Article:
Life at Home Without Wi-Fi



On Saturday my 2-year-old Time Capsule had a melt down. If you own a Time Capsule you know how hot they can get. And for some models (like mine) the power components eventually begin to melt inside. Then one day the thing just shuts itself off and if you try to reset it and plug it back in you’re greeted with a high pitch squeal followed by the device turning itself off again.

I never buy AppleCare. But fortunately Apple is freely replacing mine and other certain Time Capsules which are experiencing this squealing melt-down effect. (Which, ironically, only affirms my resolve to not spend money on Apple Care.)

And so the past few days I have been without wi-fi at my house. I’ve actually been enjoying the simplicity of having just one computer connected to the Internet and not having the distraction of being able to get online at any time, in any room, with any device.

By plugging the ethernet cable directly into my MacBookPro it has been nice to have an instant network connection when waking my laptop from sleep. Some people plug in because it’s “so much faster” than Wi-Fi. Which is true. But unless I’m downloading big fat files I really don’t notice the difference in connection speed. I prefer to have less cables.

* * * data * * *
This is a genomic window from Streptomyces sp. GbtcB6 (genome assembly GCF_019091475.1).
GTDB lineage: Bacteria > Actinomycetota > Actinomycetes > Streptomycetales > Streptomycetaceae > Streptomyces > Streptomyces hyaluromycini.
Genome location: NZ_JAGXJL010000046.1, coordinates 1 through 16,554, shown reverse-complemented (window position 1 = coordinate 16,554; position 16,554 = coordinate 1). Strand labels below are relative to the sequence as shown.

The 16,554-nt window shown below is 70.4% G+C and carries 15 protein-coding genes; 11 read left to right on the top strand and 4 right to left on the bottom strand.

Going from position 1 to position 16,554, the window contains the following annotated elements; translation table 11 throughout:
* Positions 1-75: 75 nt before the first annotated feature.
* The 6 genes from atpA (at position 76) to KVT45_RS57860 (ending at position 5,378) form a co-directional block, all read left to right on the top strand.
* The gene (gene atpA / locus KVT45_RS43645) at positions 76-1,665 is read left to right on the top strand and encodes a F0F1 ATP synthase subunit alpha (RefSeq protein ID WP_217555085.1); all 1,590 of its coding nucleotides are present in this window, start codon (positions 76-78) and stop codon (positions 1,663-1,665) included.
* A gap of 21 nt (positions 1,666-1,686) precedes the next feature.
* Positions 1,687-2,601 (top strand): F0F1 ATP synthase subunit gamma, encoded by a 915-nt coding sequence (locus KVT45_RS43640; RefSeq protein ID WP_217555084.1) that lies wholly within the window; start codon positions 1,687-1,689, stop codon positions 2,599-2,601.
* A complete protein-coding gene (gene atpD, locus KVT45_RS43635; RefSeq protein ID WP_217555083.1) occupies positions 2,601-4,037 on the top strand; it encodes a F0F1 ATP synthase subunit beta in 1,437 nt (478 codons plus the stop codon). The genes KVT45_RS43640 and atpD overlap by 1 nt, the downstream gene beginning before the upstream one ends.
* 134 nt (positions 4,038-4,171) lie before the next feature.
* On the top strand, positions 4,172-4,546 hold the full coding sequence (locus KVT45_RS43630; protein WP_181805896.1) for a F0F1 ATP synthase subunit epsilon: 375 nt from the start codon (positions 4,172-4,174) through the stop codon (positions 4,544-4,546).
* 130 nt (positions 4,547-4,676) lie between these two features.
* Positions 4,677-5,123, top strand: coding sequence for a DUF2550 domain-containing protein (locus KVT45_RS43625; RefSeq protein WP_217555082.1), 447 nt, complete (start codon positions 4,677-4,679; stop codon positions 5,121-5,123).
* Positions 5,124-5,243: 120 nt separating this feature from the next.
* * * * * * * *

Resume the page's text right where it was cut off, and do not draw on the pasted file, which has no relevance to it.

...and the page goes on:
Syncing my Things apps across devices is even more arduous now because I have to create a network with my laptop and then join my iPad and iPhone to it. (I realize that I could use my MacBook Pro as a wireless router and constantly be sharing its internet connection, but that would defeat the experience of being without wireless for a few days.)

Now that I’m on the $15/month 200MB data plan with AT&T I am annoyingly conscious of my iPhone data usage. Without wi-fi, a casual check of Twitter or email on my iPhone means I’m paying for those bits of data.

But it’s not just my iPhone I’m using less. I’m using my iPad a lot less, too. I have always assumed that the 3G version would not be much better for me because I always have wireless internet wherever I am. Which is true. But knowing that I won’t be connected to the internet has made me less eager to grab the iPad. Even for non-Internet tasks, like reading an ebook.